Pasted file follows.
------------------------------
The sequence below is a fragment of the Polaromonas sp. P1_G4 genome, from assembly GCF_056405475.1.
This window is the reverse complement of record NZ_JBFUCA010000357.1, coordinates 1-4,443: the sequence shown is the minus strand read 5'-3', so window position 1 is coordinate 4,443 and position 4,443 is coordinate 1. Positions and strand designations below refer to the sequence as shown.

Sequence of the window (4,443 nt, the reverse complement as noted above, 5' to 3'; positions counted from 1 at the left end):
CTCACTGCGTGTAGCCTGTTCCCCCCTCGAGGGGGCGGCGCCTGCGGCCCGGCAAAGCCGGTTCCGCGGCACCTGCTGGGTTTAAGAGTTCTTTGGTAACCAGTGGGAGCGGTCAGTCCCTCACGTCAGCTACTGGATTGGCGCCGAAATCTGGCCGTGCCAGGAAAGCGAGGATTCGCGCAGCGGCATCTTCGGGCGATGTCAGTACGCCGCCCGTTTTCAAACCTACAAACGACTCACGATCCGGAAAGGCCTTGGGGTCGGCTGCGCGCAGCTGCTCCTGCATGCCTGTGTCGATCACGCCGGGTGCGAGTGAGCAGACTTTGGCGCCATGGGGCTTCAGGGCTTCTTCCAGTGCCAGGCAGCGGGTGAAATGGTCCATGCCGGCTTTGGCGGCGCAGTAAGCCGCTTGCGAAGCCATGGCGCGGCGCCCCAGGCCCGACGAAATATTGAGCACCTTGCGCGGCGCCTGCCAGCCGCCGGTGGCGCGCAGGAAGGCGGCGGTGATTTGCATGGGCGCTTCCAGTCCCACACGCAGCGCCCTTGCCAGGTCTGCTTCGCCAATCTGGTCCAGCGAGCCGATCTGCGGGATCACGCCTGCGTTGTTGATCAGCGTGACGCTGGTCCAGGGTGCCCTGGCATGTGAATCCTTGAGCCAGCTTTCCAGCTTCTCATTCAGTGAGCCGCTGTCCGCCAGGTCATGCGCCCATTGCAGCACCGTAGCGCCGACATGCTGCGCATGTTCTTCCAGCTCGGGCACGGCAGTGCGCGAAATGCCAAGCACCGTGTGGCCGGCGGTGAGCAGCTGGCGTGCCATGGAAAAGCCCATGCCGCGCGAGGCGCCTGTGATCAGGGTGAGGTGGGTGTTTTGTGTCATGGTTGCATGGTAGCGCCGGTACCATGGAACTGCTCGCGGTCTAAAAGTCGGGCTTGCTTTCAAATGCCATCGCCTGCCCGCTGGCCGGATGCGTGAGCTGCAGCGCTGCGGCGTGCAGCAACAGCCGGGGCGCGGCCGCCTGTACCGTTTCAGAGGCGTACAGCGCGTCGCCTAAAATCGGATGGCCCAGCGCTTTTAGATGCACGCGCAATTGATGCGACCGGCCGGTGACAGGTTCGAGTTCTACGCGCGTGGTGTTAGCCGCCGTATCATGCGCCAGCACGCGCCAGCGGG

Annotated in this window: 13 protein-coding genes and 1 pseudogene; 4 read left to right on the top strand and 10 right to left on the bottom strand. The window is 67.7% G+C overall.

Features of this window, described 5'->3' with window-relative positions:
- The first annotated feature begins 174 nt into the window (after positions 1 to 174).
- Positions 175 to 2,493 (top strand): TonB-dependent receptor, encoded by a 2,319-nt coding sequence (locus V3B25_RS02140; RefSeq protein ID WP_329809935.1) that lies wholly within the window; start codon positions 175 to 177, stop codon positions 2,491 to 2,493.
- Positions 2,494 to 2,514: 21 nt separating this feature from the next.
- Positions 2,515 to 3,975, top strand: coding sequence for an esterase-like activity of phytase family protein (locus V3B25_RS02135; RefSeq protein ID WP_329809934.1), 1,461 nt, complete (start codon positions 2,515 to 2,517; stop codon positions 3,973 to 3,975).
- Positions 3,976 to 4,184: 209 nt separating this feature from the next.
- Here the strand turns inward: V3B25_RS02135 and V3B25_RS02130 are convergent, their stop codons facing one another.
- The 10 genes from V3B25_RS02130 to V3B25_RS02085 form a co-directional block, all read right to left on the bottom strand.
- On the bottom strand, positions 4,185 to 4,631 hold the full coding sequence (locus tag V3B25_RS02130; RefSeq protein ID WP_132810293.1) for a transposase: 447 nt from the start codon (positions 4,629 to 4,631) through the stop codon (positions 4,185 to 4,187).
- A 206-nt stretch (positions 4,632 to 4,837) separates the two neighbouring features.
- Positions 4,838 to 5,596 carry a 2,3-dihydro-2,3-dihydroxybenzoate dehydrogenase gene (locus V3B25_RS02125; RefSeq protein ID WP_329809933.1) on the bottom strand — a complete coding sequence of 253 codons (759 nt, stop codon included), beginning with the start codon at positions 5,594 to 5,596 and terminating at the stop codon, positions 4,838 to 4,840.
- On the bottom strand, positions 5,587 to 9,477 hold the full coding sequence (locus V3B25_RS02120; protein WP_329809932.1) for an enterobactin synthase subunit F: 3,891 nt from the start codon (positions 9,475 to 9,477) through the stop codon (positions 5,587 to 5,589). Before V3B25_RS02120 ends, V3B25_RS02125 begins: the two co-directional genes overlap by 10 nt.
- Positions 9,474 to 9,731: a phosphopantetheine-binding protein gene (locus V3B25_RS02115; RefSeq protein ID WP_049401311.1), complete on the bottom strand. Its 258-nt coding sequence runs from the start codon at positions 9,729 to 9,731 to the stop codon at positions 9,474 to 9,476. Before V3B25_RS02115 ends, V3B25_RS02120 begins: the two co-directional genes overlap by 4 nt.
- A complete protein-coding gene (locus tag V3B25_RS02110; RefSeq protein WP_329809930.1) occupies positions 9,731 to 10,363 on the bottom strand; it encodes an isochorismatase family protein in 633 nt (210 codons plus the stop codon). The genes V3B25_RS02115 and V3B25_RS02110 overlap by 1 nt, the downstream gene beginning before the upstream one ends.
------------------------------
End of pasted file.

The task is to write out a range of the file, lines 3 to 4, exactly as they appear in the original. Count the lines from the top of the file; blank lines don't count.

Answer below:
Sequence of the window (4,443 nt, the reverse complement as noted above, 5' to 3'; positions counted from 1 at the left end):
CTCACTGCGTGTAGCCTGTTCCCCCCTCGAGGGGGCGGCGCCTGCGGCCCGGCAAAGCCGGTTCCGCGGCACCTGCTGGGTTTAAGAGTTCTTTGGTAACCAGTGGGAGCGGTCAGTCCCTCACGTCAGCTACTGGATTGGCGCCGAAATCTGGCCGTGCCAGGAAAGCGAGGATTCGCGCAGCGGCATCTTCGGGCGATGTCAGTACGCCGCCCGTTTTCAAACCTACAAACGACTCACGATCCGGAAAGGCCTTGGGGTCGGCTGCGCGCAGCTGCTCCTGCATGCCTGTGTCGATCACGCCGGGTGCGAGTGAGCAGACTTTGGCGCCATGGGGCTTCAGGGCTTCTTCCAGTGCCAGGCAGCGGGTGAAATGGTCCATGCCGGCTTTGGCGGCGCAGTAAGCCGCTTGCGAAGCCATGGCGCGGCGCCCCAGGCCCGACGAAATATTGAGCACCTTGCGCGGCGCCTGCCAGCCGCCGGTGGCGCGCAGGAAGGCGGCGGTGATTTGCATGGGCGCTTCCAGTCCCACACGCAGCGCCCTTGCCAGGTCTGCTTCGCCAATCTGGTCCAGCGAGCCGATCTGCGGGATCACGCCTGCGTTGTTGATCAGCGTGACGCTGGTCCAGGGTGCCCTGGCATGTGAATCCTTGAGCCAGCTTTCCAGCTTCTCATTCAGTGAGCCGCTGTCCGCCAGGTCATGCGCCCATTGCAGCACCGTAGCGCCGACATGCTGCGCATGTTCTTCCAGCTCGGGCACGGCAGTGCGCGAAATGCCAAGCACCGTGTGGCCGGCGGTGAGCAGCTGGCGTGCCATGGAAAAGCCCATGCCGCGCGAGGCGCCTGTGATCAGGGTGAGGTGGGTGTTTTGTGTCATGGTTGCATGGTAGCGCCGGTACCATGGAACTGCTCGCGGTCTAAAAGTCGGGCTTGCTTTCAAATGCCATCGCCTGCCCGCTGGCCGGATGCGTGAGCTGCAGCGCTGCGGCGTGCAGCAACAGCCGGGGCGCGGCCGCCTGTACCGTTTCAGAGGCGTACAGCGCGTCGCCTAAAATCGGATGGCCCAGCGCTTTTAGATGCACGCGCAATTGATGCGACCGGCCGGTGACAGGTTCGAGTTCTACGCGCGTGGTGTTAGCCGCCGTATCATGCGCCAGCACGCGCCAGCGGG